A fifth, but perhaps most important, transformative shift for the post-2015 agenda is to bring a new sense of global partnership into national and international politics. This must provide a fresh vision and framework, based on our common humanity and the principles established at Rio. Included among those principles: universality, equity, sustainability, solidarity, human rights, the right to development and responsibilities shared in accordance with capabilities. The partnership should capture, and will depend on, a spirit of mutual respect and mutual benefit.
EXAMPLE Click here to watch a video from Unilever on the power of partnerships.
One simple idea lies behind the principle of global partnership. People and countries understand that their fates are linked together. What happens in one part of the world can affect us all. Some issues can only be tackled by acting together. Countries have resources, expertise or technology that, if shared, can result in mutual benefit Working together is not just a moral obligation to help those less fortunate but is an investment in the long-term prosperity of all.
A renewed global partnership will require a new spirit from national leaders, but also – no less important – it will require many others to adopt new mind-sets and change their behaviour. These changes will not happen overnight. But we must move beyond business-as-usual
– and we must start today. The new global partnership should encourage everyone to alter their worldview, profoundly and dramatically. It should lead all countries to move willingly towards merging the environmental and development agendas, and tackling poverty’s symptoms and causes in a unified and universal way.
What are the components of a new global partnership? It starts with a shared, common vision, one that allows different solutions for different contexts but is uniformly ambitious. From vision comes a plan for action, at the level of the individual country and of smaller regions, cities or localities. Each needs to contribute and cooperate to secure a better future.
A new global partnership should engage national governments of all countries, local authorities, international organisations, businesses, civil society, foundations and other philanthropists, and people – all sitting at the table to go beyond aid to discuss a truly international framework of policies to achieve sustainable development. It should move beyond the MDGs’ orientation of state-to-state partnerships between high-income and low-income governments to be inclusive of more players.
A new global partnership should have new ways of working
– a clear process through which to measure progress towards goals and targets and to hold people accountable for meeting their commitments. The United Nations can take the lead on monitoring at the global level, drawing on information from national and local governments, as well as from regional dialogues. Partnerships in each thematic area, at global, national and local levels, can assign responsibilities and accountabilities for putting policies and programmes in place.
Each participant in the global partnership has a specific role to play:
National governments have the central role and responsibility for their own development and for ensuring universal human rights. They decide on national targets, taxes, policies, plans and regulations that will translate the vision and goals of the post-2015 agenda into practical reality. They have a role in every sector and at many levels – from negotiating international trade or environmental agreements to creating an enabling environment for business and setting environmental standards at home.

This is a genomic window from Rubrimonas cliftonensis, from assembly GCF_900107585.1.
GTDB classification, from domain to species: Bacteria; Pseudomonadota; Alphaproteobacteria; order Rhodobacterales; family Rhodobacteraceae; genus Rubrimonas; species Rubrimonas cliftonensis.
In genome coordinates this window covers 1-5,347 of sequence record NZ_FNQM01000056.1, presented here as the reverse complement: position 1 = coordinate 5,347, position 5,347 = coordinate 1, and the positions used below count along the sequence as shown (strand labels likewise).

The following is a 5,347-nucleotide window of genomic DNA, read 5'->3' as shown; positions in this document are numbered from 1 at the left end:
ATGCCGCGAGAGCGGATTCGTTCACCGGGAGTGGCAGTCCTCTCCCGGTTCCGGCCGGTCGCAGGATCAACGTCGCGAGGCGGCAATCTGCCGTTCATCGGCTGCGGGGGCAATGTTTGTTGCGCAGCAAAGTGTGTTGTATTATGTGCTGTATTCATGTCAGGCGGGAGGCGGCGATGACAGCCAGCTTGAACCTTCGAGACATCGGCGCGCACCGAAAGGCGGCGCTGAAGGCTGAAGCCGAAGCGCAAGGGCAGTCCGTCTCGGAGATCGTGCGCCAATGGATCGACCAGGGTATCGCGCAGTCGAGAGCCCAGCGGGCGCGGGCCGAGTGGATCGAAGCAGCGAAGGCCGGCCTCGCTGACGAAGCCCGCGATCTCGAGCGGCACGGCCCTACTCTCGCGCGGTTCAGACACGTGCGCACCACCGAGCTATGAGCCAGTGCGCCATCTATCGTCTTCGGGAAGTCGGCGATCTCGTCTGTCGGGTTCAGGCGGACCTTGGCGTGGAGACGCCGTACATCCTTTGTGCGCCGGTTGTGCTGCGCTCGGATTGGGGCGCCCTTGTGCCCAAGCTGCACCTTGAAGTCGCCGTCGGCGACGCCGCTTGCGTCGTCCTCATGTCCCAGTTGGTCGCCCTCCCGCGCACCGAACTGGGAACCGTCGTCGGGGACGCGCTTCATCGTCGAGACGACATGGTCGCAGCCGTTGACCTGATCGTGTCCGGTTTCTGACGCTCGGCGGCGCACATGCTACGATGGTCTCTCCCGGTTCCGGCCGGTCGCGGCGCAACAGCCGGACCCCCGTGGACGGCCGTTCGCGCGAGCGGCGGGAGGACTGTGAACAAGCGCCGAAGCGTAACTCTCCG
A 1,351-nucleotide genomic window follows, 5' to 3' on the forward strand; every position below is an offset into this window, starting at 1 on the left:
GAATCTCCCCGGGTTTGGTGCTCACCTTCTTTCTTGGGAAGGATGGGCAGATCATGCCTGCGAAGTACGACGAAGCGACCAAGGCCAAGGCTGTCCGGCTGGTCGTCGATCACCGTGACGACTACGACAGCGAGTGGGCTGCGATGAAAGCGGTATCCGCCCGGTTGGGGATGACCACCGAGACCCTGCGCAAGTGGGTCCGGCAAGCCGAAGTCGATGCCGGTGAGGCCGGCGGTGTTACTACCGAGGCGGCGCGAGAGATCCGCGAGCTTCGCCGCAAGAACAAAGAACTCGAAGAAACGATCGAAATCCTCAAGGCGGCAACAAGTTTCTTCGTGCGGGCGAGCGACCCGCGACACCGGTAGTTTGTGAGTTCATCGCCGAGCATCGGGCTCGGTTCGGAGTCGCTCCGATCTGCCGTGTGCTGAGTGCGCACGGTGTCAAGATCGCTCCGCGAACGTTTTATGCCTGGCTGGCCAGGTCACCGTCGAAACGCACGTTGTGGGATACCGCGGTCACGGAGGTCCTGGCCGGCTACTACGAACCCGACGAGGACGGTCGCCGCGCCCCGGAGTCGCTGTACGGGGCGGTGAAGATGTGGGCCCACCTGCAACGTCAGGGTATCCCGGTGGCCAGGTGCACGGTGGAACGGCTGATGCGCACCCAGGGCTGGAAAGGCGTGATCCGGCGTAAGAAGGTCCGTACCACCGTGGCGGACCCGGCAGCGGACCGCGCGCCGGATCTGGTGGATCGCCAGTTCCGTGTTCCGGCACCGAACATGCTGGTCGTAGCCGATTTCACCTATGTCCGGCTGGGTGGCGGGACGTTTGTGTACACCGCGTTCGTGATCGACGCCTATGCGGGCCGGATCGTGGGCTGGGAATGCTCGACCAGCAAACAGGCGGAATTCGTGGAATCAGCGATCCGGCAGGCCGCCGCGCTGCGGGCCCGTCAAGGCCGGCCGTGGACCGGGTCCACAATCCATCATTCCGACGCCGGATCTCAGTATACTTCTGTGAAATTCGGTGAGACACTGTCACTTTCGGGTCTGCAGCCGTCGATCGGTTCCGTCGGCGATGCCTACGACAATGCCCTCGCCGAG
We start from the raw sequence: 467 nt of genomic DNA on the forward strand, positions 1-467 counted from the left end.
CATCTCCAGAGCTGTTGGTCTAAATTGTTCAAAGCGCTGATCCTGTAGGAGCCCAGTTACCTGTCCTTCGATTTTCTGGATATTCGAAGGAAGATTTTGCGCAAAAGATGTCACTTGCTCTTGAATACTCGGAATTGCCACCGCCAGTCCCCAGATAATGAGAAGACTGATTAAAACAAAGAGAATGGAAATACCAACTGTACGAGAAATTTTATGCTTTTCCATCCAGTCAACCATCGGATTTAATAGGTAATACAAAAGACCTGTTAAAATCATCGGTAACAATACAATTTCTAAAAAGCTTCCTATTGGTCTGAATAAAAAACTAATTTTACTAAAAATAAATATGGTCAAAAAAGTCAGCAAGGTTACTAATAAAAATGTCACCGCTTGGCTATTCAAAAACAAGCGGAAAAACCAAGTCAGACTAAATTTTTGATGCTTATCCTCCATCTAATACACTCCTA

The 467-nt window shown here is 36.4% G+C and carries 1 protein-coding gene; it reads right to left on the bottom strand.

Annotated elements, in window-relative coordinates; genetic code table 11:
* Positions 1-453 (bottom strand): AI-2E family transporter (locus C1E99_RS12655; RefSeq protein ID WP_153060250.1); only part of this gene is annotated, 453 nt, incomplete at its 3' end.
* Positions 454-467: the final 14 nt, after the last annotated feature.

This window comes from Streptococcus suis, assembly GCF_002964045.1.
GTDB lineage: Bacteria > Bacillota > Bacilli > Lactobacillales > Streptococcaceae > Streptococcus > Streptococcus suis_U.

Developed countries must keep their promises to developing countries. North-South aid is still vital for many countries: it must be maintained, and increased wherever possible. But more than aid is needed to implement sustainable development worldwide. Developed countries are important markets and exporters. Their trade and agriculture practices have huge potential to assist, or hinder, other countries’ development. They can encourage innovation, diffusion and transfer of technology. With other major economies, they have a central role in ensuring the stability of the international financial system. They have special responsibilities in ensuring that there can be no safe haven for illicit capital and the proceeds of corruption, and that multinational companies pay taxes fairly in the countries in which they operate. And, as the world’s largest per-capita consumers, developed countries must show leadership on sustainable consumption and production and adopting and sharing green technologies.
Developing countries are much more diverse than when the MDGs were agreed – they include large emerging economies as well as countries struggling to tackle high levels of deprivation and facing severe capacity constraints. These changing circumstances are reflected in changing roles. Developing country links in trade, investment, and finance are growing fast. They can share experiences of how best to reform policy and institutions to foster development. Developing countries, including ones with major pockets of poverty, are cooperating among themselves, and jointly with developed countries and international institutions, in South-South and Triangular cooperation activities that have become highly valued. These could be an even stronger force with development of a repository of good practices, networks of knowledge exchange, and more regional cooperation.20
Local authorities form a vital bridge between national governments, communities and citizens and will have a critical role in a new global partnership. The Panel believes that one way to support this is by recognising that targets might be pursued differently at the sub-national level – so that urban poverty is not treated the same as rural poverty, for example.
Local authorities have a critical role in setting priorities, executing plans, monitoring results and engaging with local firms and communities. In many cases, it is local authorities that deliver essential public services in health, education, policing, water and sanitation. And, even if not directly delivering services, local government often has a role in establishing the planning, regulatory and enabling environment—for business, for energy supply, mass transit and building standards. They have a central role in disaster risk reduction – identifying risks, early warning and building resilience. Local authorities have a role in helping slum-dwellers access better housing and jobs and are the source of most successful programmes to support the informal sector and micro-enterprises.